2. More than 2 minutes – schedule time for it in your calendar to do later. If you will not be able to respond to the email fully within a day, you can always respond to the sender with a short email letting them know you are working on the reply.

Sort/file email

  1. Create a simple filing system to process your emails. I suggest creating folders such as: Action, Waiting, Reference, and Records folders. Action and Waiting folders help manage tasks relating to emails, instead of cluttering the main Inbox. Reference type folders are for emails that retain their value for a limited time (newsletters, email subscriptions, sales, etc.). Records folders can be used to retain business records, if you do not have a document/records management system in place. You can create folders for each of your Clients, Projects or a Supervisor, etc. Ultimately over time these Records folders will grow in size and you will need to store these emails in a more suitable records system for their required retention, or risk the wrath of your IT system administrator.
  2. Use Rules to automate filing regular emails. For example, you can create a Newsletters folder and create a rule to automatically file all new newsletters into this folder. This removes clutter from your inbox and allows you to read these lower priority emails when it fits your schedule.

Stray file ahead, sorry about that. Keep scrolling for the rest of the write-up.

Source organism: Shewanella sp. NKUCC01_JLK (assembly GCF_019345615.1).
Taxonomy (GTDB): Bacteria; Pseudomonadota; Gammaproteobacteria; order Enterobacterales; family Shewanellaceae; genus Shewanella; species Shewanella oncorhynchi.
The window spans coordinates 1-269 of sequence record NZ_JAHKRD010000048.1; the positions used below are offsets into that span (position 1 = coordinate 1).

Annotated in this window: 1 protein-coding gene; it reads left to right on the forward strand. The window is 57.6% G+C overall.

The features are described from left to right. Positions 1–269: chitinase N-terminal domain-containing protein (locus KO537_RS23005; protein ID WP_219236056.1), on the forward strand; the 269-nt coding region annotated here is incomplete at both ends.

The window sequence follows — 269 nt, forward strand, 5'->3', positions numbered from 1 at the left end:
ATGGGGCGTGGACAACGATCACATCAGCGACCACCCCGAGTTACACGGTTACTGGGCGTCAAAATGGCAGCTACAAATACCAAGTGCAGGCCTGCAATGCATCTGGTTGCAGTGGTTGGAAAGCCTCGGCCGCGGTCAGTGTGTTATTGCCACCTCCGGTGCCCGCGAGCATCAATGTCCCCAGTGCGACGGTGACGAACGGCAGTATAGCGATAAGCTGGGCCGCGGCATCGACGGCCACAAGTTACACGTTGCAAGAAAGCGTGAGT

Clean up email

  1. Use AutoArchive to automatically clean up folders. Remember that Newsletters folder you created? Wouldn’t it be nice to automatically delete emails after a month? Outlook lets you do this with its AutoArchive feature. You can set individual folders to delete email when it reaches a certain age. This feature is great to use for managing short term unimportant emails.
  2. Schedule a quarterly review of your email folders for unimportant emails that can be discarded. It may be difficult to fit in email clean up at the end of a quarter, so you may want to schedule this task at the beginning of the following quarter. Set aside some time to clean up your inbox and folders to ensure your email system is humming along. This is also the time to think about implementing any adjustments to your system, always remembering to keep things simple.

Do you have any additional email tips to add? I’m always looking for better ways to manage email. Please leave me a comment below.

Nitza Medina-Garcia, Certified Records Manager, Records and Information Management Consultant

Contact us today! Let us help you create strategies to optimize your email processes.

InfoCompass Business Solutions